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Larval feeding of northern anchovy, Engraulis mordax, on dinoflagellates: implications for year-class strength
Huntley, M. (1989). Larval feeding of northern anchovy, Engraulis mordax, on dinoflagellates: implications for year-class strength, in: Ros, J.D. (Ed.) Topics in Marine Biology: Proceedings of the 22nd European Marine Biology Symposium, Barcelona, Spain, August 1987. Scientia Marina (Barcelona), 53(2-3): pp. 239-245
In: Ros, J.D. (Ed.) (1989). Topics in Marine Biology: Proceedings of the 22nd European Marine Biology Symposium, Barcelona, Spain, August 1987. Scientia Marina (Barcelona), 53(2-3). Instituto de Ciencias del Mar: Barcelona. 145-754 pp., more
In: Scientia Marina (Barcelona). Consejo Superior de Investigaciones Científicas. Institut de Ciènces del Mar: Barcelona. ISSN 0214-8358, more
Peer reviewed article  

Available in  Author 
    VLIZ: Proceedings [16917]
Document type: Conference paper

Keyword
    Marine

Author  Top 
  • Huntley, M.

Abstract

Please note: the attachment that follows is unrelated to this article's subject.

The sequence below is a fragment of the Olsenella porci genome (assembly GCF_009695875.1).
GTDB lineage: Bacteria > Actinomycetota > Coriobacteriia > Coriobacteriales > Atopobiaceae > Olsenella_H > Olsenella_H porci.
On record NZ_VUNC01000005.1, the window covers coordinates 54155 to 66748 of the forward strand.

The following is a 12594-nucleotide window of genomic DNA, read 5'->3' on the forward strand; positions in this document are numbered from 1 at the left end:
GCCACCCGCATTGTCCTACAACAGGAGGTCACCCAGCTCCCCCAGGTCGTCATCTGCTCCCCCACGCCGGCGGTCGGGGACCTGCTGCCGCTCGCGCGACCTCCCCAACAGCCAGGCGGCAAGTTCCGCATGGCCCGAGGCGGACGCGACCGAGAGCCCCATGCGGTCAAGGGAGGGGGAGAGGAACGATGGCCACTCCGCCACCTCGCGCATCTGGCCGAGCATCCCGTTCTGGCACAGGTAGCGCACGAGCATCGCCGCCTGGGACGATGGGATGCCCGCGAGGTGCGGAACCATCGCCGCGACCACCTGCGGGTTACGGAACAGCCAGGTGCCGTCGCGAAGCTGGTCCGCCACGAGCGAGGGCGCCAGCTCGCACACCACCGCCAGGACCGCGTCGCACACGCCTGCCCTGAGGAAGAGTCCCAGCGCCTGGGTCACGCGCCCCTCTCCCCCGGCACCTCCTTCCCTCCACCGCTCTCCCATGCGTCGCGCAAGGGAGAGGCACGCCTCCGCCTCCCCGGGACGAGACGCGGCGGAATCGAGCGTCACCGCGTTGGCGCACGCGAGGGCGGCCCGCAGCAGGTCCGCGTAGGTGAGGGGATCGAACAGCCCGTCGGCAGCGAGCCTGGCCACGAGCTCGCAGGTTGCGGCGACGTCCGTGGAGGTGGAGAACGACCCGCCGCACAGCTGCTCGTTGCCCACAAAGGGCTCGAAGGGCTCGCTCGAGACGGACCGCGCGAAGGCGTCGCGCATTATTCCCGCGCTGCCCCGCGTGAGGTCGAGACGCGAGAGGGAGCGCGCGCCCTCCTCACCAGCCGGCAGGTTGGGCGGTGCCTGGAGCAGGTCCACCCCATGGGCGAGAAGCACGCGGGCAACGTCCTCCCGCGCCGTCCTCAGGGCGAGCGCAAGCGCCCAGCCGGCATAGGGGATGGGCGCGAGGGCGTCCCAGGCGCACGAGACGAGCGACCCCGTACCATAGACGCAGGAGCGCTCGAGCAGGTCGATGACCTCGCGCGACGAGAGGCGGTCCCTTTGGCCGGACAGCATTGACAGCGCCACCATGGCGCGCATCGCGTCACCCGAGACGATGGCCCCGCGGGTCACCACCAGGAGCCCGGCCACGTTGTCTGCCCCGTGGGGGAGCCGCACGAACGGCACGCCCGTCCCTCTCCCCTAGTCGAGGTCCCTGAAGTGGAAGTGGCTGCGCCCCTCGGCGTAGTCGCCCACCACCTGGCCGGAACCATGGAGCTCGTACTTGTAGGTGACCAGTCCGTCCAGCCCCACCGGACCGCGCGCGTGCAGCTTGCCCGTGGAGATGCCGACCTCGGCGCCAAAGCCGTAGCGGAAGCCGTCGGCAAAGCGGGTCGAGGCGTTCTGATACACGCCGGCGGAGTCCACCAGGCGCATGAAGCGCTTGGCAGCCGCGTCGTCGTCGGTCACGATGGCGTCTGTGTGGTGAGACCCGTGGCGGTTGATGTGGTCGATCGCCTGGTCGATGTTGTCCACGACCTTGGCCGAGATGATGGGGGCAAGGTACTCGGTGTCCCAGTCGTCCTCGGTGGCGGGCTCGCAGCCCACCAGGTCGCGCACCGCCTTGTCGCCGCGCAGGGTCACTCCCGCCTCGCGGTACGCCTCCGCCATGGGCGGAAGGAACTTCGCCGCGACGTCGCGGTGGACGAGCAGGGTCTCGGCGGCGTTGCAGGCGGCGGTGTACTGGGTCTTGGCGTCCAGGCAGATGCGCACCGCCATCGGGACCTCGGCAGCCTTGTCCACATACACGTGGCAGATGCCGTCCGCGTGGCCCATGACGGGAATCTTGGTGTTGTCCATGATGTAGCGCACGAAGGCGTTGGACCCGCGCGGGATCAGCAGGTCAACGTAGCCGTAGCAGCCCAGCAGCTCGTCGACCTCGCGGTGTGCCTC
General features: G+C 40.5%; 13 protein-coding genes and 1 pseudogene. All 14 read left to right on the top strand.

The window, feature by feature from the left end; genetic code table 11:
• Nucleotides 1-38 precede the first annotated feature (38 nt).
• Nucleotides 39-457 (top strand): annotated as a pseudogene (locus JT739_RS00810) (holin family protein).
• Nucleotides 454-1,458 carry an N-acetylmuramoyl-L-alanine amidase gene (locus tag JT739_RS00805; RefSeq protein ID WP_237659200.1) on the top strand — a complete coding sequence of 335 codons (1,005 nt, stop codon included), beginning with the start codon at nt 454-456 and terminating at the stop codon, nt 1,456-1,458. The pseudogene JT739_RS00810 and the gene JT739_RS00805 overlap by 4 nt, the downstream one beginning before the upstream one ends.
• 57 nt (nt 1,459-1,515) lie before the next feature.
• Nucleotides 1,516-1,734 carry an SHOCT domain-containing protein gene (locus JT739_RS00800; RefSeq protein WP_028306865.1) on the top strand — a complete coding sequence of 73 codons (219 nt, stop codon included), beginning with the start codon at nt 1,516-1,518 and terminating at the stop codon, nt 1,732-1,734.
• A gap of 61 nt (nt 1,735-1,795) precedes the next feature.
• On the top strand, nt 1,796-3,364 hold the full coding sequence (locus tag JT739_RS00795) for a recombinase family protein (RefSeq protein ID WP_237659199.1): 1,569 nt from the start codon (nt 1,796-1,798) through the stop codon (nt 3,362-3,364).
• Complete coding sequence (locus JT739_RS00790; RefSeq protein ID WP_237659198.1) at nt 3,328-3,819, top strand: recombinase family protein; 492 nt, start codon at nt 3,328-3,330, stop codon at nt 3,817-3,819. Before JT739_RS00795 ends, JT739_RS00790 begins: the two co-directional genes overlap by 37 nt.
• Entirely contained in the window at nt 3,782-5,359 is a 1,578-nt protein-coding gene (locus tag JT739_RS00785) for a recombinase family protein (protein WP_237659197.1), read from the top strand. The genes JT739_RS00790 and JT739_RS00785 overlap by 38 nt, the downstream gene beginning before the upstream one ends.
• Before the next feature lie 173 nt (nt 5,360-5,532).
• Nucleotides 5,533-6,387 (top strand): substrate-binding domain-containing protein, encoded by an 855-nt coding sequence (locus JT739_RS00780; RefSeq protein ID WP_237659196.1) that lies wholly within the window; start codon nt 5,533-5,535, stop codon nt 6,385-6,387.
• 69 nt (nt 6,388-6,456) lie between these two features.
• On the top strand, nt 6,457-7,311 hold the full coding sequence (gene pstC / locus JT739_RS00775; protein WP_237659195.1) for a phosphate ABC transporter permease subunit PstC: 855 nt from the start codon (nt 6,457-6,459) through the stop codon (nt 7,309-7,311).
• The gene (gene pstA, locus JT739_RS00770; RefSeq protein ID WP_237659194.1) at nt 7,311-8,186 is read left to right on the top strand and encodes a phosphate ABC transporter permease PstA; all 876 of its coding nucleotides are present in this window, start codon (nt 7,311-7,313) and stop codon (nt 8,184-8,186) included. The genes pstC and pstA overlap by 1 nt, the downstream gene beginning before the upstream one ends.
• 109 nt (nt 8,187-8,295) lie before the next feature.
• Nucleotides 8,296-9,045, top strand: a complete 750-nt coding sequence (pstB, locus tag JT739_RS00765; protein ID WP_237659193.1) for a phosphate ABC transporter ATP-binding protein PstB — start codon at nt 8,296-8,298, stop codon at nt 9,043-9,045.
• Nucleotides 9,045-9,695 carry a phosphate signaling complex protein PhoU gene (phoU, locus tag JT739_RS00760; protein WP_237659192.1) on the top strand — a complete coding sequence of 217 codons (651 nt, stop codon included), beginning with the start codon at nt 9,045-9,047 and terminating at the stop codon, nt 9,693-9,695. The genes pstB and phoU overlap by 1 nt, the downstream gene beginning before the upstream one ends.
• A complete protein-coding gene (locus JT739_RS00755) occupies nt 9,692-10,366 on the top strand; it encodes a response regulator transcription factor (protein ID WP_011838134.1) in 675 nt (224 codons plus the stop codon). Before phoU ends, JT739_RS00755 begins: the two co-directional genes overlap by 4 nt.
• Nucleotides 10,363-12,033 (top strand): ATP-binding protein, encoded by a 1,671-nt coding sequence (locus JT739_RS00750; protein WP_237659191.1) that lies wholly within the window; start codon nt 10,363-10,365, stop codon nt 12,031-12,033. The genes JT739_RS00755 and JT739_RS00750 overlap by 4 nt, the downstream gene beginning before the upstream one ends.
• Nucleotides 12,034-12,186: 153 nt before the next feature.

A series of experiments have been conducted to test the hypothesis that blooms of dinoflagellates ("red tides") may adversely affect year-class strength of northern anchovy, particulary if the red tide occurs during the anchovy spawning season. Experiments were conducted to determine the effects of a variety of dinoflagellate species on the feeding, growth and survival of first-feeding larval anchovy, Engraulis mordax. The dinoflagellate species tested were Gyrodinium dorsum, G. resplendens, Gonyaulax grindleyi, G. polyedra, Protogonyaulax catenella and Gymnodinium splendens. All species occur in southern Califomia waters. Growth experiments were conducted at 16-17°C using dinoflagellate concentrations > 1,000 µg C liter-1. Larvae were reared for a period of 9 days. Highest growth rates were obtained on Gymnodinium splendens. Lowest growth rates and survival- no different than on filtered seawater -were obtained on Gonyaulax grindleyi. Survival ranged from almost 90% on Gymnodinium splendens to < 10% on Gonyaulax polyedra and G. grindleyi. Feeding experiments yielded results which are consistent with results of the growth experiments. Fully half the species we investigated appear to have deleterious effects on feeding, growth and survival of larval anchovy. It is concluded that, in years when anchovy are spawned during blooms of Gonyaulax polyedra or Protogonyaulax catenella, poor year-classes may result.

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